Dakota Datebook

New Nipponese Wife

Thursday, August 29, 2013


Last May, a small Chinese restaurant in Mandan made headlines after being named one of the top 100 Chinese restaurants in America. Sammy Wu and his family opened the Rice Bowl above the Mandan Library in the late 1990s. Despite the long history and ubiquity of Chinese restaurants in the state, the Rice Bowl was the first North Dakota eatery named to the annual list. In fact, nearly a hundred years ago, North Dakotans were already enjoying authentic Asian food at Dickinson’s popular Star Restaurant, although a notable scandal led to its closing on this date in 1917.

The Star restaurant was opened by Sosku Abe, a Japanese immigrant who made his way eastward after landing on the West Coast. He stopped for a time in Billings, Montana, where he met and married an American artist. When they arrived in Dickinson, Mr. Abe decided that the small but growing town would be a promising location to open his restaurant. He named his eatery the Star Restaurant, and his Asian entrees soon attracted a large crowd. Unfortunately, his wife was not showing as much promise as the newly-opened restaurant. Mr. Abe eventually sought a divorce, even though Mrs. Abe would retain ownership of the restaurant as part of the settlement.

Discouraged, but not defeated, Mr. Abe decided to obtain a new wife that could help him open a new restaurant; and since an American wife had already proved a disappointment, he wrote to the Japanese embassy in Chicago, arranging to purchase a mail-order bride from Japan.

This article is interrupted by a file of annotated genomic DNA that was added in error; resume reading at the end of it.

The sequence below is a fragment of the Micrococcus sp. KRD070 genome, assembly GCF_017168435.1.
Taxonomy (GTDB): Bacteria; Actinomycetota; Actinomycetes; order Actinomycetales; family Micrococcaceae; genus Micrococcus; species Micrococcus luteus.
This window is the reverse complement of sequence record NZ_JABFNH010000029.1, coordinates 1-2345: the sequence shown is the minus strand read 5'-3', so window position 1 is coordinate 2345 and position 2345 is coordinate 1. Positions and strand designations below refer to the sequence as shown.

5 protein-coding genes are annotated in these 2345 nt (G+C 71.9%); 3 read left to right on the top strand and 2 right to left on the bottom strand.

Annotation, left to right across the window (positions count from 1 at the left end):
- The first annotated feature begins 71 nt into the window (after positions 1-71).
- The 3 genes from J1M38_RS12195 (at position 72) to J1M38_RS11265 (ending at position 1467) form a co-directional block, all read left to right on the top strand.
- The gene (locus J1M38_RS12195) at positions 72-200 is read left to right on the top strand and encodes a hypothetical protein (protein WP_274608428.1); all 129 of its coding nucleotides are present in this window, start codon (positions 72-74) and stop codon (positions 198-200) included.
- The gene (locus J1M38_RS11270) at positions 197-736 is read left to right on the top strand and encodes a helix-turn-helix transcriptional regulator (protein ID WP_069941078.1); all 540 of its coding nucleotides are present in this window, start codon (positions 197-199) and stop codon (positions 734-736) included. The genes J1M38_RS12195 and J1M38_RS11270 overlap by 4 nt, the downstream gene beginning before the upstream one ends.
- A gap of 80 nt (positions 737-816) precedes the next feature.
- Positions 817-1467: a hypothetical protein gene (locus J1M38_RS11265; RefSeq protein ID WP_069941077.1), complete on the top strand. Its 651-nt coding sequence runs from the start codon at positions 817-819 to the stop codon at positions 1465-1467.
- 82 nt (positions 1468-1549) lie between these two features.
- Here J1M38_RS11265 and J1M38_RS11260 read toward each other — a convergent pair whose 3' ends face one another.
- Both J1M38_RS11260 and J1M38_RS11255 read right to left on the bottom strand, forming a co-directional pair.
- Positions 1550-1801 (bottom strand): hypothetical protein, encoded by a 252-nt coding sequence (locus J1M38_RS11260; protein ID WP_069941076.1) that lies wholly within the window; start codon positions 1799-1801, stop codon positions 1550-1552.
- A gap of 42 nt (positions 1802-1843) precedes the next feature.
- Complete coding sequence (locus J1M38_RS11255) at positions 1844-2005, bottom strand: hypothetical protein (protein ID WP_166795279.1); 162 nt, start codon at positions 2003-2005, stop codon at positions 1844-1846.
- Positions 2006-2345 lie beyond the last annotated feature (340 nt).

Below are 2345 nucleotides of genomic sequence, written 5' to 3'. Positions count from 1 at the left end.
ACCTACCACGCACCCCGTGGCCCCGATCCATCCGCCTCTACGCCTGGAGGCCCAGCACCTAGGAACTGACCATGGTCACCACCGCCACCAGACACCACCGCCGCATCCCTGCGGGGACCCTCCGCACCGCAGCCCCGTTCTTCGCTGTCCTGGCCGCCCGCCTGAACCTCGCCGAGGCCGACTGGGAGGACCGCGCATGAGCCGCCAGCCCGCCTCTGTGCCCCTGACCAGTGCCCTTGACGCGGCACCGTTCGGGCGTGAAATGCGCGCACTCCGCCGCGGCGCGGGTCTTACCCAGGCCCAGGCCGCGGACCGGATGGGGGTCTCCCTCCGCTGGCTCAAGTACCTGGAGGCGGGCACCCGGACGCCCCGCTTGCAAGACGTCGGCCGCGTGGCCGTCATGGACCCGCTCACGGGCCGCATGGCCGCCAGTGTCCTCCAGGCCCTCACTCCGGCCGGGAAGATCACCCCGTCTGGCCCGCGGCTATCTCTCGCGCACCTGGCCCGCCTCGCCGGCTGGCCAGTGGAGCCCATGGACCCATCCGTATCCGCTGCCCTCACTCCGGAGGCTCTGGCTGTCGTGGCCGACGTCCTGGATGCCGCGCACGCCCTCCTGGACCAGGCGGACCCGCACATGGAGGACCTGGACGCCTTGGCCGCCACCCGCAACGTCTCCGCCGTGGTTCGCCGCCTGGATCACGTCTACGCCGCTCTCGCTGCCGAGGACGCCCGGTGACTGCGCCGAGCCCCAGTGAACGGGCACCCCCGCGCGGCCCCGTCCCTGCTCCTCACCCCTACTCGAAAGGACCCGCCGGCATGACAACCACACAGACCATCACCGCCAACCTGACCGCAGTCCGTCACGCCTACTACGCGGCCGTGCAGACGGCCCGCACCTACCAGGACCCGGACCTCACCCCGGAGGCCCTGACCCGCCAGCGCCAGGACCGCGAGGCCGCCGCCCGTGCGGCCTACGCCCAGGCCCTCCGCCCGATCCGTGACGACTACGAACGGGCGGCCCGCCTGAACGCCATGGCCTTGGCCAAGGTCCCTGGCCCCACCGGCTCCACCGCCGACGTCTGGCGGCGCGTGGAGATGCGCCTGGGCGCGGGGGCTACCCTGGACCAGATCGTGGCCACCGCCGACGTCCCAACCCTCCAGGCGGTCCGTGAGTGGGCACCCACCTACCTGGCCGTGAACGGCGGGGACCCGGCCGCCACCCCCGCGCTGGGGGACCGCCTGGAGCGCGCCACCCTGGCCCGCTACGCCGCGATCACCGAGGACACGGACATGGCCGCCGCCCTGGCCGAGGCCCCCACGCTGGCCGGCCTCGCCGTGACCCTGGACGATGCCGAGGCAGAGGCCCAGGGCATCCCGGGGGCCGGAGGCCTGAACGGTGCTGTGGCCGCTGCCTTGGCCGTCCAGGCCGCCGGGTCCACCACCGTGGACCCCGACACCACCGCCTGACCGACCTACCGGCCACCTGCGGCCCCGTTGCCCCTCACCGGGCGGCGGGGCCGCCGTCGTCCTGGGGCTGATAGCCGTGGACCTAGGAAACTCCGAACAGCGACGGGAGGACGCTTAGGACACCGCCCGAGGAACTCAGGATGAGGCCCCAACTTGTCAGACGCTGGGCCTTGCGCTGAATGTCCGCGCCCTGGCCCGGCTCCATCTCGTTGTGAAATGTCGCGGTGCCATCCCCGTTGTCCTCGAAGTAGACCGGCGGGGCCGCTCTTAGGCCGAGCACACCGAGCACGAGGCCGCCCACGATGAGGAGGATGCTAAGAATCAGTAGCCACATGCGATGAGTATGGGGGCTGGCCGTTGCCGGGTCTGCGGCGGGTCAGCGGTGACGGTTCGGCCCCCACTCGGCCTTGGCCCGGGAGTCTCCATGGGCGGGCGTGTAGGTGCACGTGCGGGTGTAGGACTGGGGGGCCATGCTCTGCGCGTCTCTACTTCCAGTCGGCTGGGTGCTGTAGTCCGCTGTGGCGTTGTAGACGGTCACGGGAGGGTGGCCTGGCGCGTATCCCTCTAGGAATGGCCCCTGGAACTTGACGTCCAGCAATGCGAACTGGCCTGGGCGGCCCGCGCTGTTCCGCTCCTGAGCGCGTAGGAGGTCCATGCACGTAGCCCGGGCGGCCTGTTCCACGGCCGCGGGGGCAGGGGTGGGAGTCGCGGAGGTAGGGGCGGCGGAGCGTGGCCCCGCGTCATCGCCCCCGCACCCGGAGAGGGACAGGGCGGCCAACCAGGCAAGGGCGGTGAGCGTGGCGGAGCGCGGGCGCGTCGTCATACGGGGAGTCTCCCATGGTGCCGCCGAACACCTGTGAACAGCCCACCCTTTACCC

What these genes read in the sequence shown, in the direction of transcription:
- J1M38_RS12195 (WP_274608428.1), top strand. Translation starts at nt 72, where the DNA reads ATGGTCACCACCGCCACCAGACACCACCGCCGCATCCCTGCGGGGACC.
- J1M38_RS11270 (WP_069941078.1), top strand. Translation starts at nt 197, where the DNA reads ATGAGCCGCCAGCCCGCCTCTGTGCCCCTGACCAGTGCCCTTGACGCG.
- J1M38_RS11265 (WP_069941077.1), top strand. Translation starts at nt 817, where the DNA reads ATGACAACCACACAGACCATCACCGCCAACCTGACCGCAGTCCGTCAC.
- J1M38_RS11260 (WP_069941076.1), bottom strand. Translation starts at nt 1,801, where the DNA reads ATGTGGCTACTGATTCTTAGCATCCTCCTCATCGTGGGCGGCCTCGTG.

When Dickinsonians heard that Mr. Abe was picking up a newly-purchased wife in Seattle, they immediately disapproved; however, they were soon distracted by another story – the demise of their beloved Star Restaurant. It seems that the former Mrs. Abe, in the absence of her husband, had run restaurant into the ground. She had furthermore become the pet project of the local Salvation Army chief, Captain Rhoda, who “…hoped to win her back to useful womanhood.” One of the first things witnessed by the new Mrs. Abe on the night she arrived in Dickinson was the Captain carrying the ex-wife past the train station to Salvation headquarters; the sheriff having just closed the only Asian restaurant in town.


Dakota Datebook written by Jayme L. Job



“Free Jap Bride in Dickinson”, The Beach Advance (Golden Valley County, ND). August 29th, 1917.


http://www.infomercantile.com/dakota_death_trip/Abandons_Wife_1342407785.html (Dakota Death Trip blog posted by D. Dahlsad, The Beach Advance, August 29, 1917).





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Dakota Datebook is a project of Prairie Public, in partnership with the State Historical Society of North Dakota, with funding from the North Dakota Humanities Council.

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